College of Arts & Humanities Research Ethics Policy

College of Arts & Humanities Research Ethics Policy

The University of Glasgow, in accordance with legislation and the requirements of UK research councils, has established an Ethics Policy. Under this Policy, each College is required to establish an Ethics Committee charged with ensuring that research in that College is pursued in accordance with ethical principles. This applies in particular to issues involving human subjects, materials or data not in the public domain. 

In accordance with the decision of the University’s Senatus, the College of Arts & Humanities has an ethical policy which governs its research. The College of Arts & Humanities derives its ethical policy from ethical considerations identified by the Arts & Humanities Research Council (AHRC) and the Economic & Social Science Research Council (ESRC):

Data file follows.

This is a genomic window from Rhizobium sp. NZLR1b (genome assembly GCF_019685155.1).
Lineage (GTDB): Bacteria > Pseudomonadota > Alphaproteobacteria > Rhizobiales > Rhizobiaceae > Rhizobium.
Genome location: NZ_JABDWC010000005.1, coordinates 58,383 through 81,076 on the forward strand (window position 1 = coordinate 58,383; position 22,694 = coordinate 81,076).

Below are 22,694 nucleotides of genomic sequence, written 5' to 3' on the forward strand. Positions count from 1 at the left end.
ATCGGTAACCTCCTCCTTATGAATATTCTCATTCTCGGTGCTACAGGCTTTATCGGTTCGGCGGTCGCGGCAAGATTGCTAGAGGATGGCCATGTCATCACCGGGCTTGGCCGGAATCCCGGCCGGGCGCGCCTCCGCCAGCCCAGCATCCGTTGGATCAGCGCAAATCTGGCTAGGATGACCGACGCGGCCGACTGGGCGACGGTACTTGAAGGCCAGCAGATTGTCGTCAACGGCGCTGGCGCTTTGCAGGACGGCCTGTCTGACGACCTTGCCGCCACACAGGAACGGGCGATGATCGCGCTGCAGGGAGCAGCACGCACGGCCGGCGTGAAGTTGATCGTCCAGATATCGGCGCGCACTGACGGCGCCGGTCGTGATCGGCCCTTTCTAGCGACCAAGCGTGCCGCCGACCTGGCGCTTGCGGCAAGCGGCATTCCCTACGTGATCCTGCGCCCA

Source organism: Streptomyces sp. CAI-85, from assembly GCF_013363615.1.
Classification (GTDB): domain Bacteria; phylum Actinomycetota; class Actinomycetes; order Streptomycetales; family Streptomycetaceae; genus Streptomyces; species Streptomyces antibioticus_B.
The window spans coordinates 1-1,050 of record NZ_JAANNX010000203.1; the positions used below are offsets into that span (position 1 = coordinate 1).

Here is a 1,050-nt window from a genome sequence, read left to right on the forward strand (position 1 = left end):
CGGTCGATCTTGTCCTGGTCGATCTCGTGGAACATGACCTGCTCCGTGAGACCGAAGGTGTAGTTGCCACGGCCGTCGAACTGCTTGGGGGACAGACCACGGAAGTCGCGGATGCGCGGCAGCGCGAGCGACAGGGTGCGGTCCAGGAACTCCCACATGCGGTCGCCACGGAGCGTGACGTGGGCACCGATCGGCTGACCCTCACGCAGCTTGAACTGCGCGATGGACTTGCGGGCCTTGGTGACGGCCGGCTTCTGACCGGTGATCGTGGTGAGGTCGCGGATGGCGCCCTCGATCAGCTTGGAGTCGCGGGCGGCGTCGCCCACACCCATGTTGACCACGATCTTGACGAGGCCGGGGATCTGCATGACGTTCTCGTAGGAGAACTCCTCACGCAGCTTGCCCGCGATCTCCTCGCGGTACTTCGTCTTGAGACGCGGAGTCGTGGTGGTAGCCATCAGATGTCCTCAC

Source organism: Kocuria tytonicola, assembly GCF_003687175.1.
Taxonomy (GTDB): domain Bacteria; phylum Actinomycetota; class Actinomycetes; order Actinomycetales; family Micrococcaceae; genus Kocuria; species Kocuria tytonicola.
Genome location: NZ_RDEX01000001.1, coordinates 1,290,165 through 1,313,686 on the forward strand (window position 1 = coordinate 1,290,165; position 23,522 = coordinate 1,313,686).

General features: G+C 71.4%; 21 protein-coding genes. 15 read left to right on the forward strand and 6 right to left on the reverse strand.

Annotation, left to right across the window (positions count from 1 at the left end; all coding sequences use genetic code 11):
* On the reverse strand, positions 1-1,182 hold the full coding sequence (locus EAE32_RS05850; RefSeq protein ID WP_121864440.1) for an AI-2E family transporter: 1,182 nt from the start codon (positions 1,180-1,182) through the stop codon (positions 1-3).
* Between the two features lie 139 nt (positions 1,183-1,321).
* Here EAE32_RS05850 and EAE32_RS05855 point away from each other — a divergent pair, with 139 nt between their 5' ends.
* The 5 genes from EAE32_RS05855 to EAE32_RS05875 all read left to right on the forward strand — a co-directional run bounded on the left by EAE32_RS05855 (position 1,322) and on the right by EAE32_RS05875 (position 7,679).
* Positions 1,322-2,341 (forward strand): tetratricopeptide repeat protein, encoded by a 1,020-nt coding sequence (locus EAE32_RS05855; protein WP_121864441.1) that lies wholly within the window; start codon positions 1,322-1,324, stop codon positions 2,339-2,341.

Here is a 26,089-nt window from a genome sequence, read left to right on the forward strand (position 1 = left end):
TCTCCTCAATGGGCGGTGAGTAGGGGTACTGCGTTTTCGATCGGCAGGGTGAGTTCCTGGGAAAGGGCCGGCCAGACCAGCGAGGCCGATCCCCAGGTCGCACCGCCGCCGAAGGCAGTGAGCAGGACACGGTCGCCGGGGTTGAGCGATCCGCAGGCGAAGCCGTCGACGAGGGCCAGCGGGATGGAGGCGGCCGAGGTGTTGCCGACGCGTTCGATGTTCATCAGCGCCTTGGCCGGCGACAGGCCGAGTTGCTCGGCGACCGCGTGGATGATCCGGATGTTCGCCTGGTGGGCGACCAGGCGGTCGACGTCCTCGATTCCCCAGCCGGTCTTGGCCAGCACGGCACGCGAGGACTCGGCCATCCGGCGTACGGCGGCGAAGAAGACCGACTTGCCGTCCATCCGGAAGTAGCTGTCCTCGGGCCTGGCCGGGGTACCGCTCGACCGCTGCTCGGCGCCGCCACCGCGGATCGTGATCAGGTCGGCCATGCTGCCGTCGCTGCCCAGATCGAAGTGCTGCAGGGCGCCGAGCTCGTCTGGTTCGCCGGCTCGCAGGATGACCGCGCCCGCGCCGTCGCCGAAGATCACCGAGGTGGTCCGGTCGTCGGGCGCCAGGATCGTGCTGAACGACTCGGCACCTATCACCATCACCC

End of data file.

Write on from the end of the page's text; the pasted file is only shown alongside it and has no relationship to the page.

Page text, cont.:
ESRC Research Ethics Framework (PDF, 330 KB)

College Ethics Officer

Ethical issues in the College are the primary responsibility of the College’s Ethics Officer. The role and remit of the Ethics Officer is to draw the attention of colleagues and departments within the College to ethical considerations as they may arise in teaching and research, to be available for preliminary consultation, and to ensure that University-required ethical procedures are carried out in the College. In particular, the Ethics Officer will be responsible for ensuring that ethical issues in College research are kept under review; that procedures are managed and monitored; that appropriate records are made and kept; that the Dean of the College is kept informed as appropriate; and that reports to College and, on behalf of College, to the University Ethics Committee are made. The Ethics Officer also convenes the College’s Ethics Committee.